• A young person may not work before 7.00am or after 7.00pm and may not work more than 12 hours per week during term time.
  • A 13 or 14 year old can work a maximum of 5 hours on a Saturday and 2 hours on a Sunday.
  • A 15 and 16 year old can work a maximum of 8 hours on a Saturday and 2 hours on a Sunday.
  • During school holidays a 13 and 14 year old may work up to 25 hours per week and a 15 and 16 year old up to 35 hours per week.
  • All school age children must have a 1 hour break if they have worked continuously for 4 hours and must have at least 2 consecutive weeks off from employment that should be taken during school holidays.


Volunteering can be a hugely positive experience. As well as giving back to your community, you also get the chance to enhance existing skills, knowledge and experience as well as gain new ones. Employers often look for people who have given their time to help others as it shown you are keen to learn, and that you want to work. As well as developing your skills and learning something new, enhancing your experience (which could lead to paid work in future), or supporting your studies, you will gain in many other ways too:
  • using your skills to inspire others;
  • meeting new people from different backgrounds, and developing friendships;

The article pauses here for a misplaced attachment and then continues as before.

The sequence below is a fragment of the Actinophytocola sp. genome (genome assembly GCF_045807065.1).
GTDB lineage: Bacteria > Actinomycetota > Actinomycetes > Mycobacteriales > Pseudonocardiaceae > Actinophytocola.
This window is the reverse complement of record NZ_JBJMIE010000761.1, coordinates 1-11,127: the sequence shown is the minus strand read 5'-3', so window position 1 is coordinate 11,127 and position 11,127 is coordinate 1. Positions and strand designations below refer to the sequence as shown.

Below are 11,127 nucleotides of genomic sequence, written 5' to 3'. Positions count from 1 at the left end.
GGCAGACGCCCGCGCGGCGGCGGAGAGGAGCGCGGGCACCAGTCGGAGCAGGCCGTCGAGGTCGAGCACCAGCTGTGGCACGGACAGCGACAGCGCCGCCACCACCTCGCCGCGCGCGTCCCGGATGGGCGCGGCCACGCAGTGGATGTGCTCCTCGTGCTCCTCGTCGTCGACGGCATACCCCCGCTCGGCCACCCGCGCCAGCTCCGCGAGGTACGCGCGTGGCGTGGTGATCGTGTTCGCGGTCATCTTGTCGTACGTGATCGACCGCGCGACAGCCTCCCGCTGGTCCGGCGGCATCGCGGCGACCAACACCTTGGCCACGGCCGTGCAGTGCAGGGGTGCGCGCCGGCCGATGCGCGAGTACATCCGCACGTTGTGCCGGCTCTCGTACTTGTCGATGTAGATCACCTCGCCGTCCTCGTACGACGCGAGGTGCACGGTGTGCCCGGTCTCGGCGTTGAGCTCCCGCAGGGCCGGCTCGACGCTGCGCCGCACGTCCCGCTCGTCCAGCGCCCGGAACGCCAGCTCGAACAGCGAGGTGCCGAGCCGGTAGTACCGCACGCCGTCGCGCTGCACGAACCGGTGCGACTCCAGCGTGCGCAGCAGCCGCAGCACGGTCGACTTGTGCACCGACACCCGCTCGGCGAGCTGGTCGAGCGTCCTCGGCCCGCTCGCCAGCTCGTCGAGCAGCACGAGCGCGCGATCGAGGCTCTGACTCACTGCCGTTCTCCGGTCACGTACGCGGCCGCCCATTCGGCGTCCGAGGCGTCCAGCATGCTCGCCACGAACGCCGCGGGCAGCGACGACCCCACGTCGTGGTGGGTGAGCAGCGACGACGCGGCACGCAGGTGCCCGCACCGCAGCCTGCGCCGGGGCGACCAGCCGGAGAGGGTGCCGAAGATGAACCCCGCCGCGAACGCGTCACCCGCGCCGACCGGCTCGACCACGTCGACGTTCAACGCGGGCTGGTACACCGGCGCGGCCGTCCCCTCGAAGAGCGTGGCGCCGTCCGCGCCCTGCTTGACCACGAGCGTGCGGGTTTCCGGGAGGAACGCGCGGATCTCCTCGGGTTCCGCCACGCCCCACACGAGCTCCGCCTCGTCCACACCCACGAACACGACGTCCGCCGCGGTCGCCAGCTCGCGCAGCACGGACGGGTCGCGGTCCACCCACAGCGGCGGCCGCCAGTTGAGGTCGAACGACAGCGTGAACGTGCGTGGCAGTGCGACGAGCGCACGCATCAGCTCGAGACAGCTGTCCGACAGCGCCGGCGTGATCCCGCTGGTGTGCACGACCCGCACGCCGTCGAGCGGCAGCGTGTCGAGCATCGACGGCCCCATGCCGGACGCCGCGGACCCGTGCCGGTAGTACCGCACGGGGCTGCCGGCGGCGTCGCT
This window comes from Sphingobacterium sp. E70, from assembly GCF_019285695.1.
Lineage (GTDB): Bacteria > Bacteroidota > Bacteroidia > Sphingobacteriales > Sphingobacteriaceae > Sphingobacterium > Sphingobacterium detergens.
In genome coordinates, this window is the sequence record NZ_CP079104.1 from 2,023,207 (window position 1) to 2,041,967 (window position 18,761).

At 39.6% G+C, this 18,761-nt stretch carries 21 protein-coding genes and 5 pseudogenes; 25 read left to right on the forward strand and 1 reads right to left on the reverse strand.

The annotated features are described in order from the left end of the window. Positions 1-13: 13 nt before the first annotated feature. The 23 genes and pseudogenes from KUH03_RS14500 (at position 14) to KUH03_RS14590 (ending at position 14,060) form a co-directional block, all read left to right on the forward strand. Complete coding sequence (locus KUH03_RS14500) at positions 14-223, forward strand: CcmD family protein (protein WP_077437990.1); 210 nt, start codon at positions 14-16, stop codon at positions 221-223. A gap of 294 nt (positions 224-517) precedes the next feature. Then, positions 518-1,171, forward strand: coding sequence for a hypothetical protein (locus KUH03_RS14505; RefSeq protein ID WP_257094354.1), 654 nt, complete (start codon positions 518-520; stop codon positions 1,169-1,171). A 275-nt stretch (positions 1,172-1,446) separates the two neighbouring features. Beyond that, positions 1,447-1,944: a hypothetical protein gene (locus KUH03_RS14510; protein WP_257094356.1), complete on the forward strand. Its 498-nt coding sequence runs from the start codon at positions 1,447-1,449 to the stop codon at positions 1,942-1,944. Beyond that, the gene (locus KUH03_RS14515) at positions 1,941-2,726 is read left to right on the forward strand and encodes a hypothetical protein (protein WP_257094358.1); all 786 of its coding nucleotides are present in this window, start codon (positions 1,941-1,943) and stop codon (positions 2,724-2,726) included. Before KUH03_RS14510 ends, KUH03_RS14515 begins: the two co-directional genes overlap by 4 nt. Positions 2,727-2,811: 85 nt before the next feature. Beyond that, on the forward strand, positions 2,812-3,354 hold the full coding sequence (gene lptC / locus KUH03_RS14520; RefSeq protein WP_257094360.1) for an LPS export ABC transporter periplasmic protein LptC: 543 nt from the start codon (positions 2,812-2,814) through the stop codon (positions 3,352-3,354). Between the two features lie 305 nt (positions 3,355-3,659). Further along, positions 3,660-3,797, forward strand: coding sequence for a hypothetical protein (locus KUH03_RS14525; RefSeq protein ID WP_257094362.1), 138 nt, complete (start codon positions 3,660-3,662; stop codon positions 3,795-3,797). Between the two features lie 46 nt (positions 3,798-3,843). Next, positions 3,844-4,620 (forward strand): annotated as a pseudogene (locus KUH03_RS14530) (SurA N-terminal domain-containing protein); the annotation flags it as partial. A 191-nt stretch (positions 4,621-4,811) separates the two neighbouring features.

• supporting your local community and giving something back;
  • improving your self-esteem and confidence;
  • having fun and keeping active;
  • having a positive impact on physical and mental health;
  • contributing towards personal attainments, such as university modules or Duke of Edinburgh awards, and;
  • being a member of a team.
Volunteering can be formal but also informal. Your local community centre, local charities or groups, might be grateful of some help. Just pop in and ask!

Find volunteering opportunities.

What happens after Year 9?

When you are 13 or 14, you will need to start thinking about which subjects you would like to study in years 10 and 11. You can study at your current school or at a University Technical College (UTC). Check with your school or UTC which options and courses are offered and if there are any entrance requirements. You should also think about which courses you want to study in further and higher education or which career you might be interested in. Your choice of courses after year 9 could affect this. No subject is easy but you are likely to be better at some than others and it is a good idea to choose ones you have an understanding of.